Companies seriously considering a DRTV/e-commerce combination must have this as a primary goal, woven deeply into any and all strategic plans for the future. Otherwise, there is no clear incentive to pursue it, at least on a scale that will lead ultimately to success. A company serious about e-commerce must want to cut costs and be willing to break away from traditional approaches to the marketplace in order to do so.
The desire to do this must be real and strong. Companies "playing around," out of curiosity or perhaps because they feel it's just something they should be doing, are the ones most likely to get sidetracked and set back because of confusion, frustration and lack of response to their Web sites.
A company wanting to cut costs through e-commerce must be willing and anxious to pass these savings directly onto the Internet customer. Otherwise, there is no incentive for the customer to use the site. This is the two-way street of e-commerce-the other side of the equation. Both sides must gain in order for the system to work.
Companies doing business on the Internet must see a dramatic simplification of the merchandising process that results in significant reductions in overhead. The customer must enjoy some of these benefits in return-reduced costs, convenience, increased availability, on-time delivery and inventory reductions.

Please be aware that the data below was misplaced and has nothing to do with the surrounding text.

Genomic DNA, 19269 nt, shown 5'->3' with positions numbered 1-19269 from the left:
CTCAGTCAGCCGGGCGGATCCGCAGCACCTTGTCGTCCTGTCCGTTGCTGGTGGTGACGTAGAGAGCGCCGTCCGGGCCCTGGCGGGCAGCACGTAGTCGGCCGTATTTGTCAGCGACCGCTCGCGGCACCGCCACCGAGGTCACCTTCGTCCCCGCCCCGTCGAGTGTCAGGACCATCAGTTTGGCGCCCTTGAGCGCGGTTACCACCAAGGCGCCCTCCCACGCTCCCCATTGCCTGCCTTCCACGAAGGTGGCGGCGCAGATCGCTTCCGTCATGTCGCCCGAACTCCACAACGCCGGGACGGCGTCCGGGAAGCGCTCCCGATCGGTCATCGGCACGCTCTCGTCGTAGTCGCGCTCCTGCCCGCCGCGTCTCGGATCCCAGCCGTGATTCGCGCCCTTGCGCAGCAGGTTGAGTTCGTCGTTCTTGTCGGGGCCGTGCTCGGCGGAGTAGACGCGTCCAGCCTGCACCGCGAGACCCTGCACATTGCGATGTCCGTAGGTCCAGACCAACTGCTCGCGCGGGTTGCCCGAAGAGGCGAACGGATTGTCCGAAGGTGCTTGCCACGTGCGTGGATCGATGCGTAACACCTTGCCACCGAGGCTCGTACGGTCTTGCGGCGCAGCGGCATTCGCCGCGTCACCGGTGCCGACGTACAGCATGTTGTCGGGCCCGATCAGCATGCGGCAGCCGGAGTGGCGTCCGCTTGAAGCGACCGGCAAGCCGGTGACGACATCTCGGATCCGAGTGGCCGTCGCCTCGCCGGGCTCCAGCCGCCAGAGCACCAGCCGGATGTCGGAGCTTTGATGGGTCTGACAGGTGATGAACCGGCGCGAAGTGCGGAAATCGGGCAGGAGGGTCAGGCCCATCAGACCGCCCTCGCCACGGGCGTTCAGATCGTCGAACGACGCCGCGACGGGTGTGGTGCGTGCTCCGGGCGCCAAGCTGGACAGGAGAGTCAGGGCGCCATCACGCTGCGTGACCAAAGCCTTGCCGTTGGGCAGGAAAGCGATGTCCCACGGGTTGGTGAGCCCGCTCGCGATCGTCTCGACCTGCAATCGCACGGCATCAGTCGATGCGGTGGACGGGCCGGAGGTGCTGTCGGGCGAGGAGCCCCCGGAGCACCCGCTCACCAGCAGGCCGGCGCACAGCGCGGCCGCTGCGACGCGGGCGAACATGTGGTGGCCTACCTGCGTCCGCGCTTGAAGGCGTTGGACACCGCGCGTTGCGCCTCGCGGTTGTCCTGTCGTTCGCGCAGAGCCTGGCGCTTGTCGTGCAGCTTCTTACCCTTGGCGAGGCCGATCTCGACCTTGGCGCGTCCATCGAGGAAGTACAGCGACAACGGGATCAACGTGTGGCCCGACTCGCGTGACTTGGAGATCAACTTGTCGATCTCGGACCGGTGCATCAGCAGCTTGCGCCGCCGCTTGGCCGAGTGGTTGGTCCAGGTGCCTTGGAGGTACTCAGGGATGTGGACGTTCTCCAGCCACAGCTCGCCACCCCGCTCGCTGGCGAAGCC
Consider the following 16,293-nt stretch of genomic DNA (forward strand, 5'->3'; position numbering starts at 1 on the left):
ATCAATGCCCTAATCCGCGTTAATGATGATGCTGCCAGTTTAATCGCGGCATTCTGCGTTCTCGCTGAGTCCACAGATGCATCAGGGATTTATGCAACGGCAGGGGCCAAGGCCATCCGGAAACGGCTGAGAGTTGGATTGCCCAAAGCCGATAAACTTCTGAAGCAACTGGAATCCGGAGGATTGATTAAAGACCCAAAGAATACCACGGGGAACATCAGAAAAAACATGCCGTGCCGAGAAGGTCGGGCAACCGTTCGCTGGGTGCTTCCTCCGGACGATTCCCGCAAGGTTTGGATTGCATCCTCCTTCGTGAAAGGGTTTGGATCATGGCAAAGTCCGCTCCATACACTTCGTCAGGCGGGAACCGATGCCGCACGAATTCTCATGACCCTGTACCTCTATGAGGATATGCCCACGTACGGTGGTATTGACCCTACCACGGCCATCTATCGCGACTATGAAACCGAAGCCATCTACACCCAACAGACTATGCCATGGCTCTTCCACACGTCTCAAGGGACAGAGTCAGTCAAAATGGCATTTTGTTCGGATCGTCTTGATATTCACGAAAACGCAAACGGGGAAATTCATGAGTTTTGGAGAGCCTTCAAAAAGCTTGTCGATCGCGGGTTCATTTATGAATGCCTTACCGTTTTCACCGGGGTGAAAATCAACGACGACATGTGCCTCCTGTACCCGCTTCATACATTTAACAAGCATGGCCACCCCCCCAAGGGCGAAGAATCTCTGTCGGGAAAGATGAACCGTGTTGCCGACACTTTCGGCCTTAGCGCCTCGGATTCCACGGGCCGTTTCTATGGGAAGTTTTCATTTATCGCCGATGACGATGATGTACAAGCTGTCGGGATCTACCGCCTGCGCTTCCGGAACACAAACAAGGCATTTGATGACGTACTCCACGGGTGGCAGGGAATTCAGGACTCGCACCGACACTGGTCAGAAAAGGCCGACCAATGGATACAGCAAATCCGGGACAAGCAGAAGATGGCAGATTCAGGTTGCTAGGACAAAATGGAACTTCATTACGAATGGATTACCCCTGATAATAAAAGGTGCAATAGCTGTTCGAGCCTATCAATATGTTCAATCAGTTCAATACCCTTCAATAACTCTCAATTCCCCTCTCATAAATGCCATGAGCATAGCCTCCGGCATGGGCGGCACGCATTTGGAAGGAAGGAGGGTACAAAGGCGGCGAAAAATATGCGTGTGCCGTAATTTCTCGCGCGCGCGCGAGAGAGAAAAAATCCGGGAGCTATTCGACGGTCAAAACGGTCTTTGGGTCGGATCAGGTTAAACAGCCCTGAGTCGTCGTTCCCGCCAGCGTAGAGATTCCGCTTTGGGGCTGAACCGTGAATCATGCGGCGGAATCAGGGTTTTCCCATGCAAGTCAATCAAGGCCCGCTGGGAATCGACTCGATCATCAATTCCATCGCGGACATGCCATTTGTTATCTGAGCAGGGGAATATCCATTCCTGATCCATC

When a company can directly reduce its marketing costs and convert this into savings for the consumer or business customer, a classical win-win situation is established. Almost certainly e-business will eventually have a devastating impact on traditional business resources, and companies that have moved first with the right plan will be literally light-years ahead of the flounderers.
Almost any company involved in commodity retail and business-to-business operations is a candidate for DRTV and e-business today. Typically, the infrastructure is already in place-catalogs with computerized indexing, warehousing and a functional shipping department.
In many cases, switching to e-commerce can be as simple as putting existing catalogs online along with electronic shopping carts and access to a secure server - if for a minute we can put aside site design development and overall strategy (which can be a dangerous thing to do). But for the entire solution to work, a company must have a well-planned, serious strategy.
Companies often use DRTV to implement a bold and well-planned marketing strategy. Companies should seriously consider converting or at least complementing that kind of marketing strategy with a broader business strategy that uses the true power of new technology and Internet communications.
There is a significant distinction between a DRTV campaign with and without an effective Internet solution. Traditional direct response television sets the hook for millions of potential customers. DRTV on the Internet (or a complementary site online) can potentially and immediately reel in millions of fish.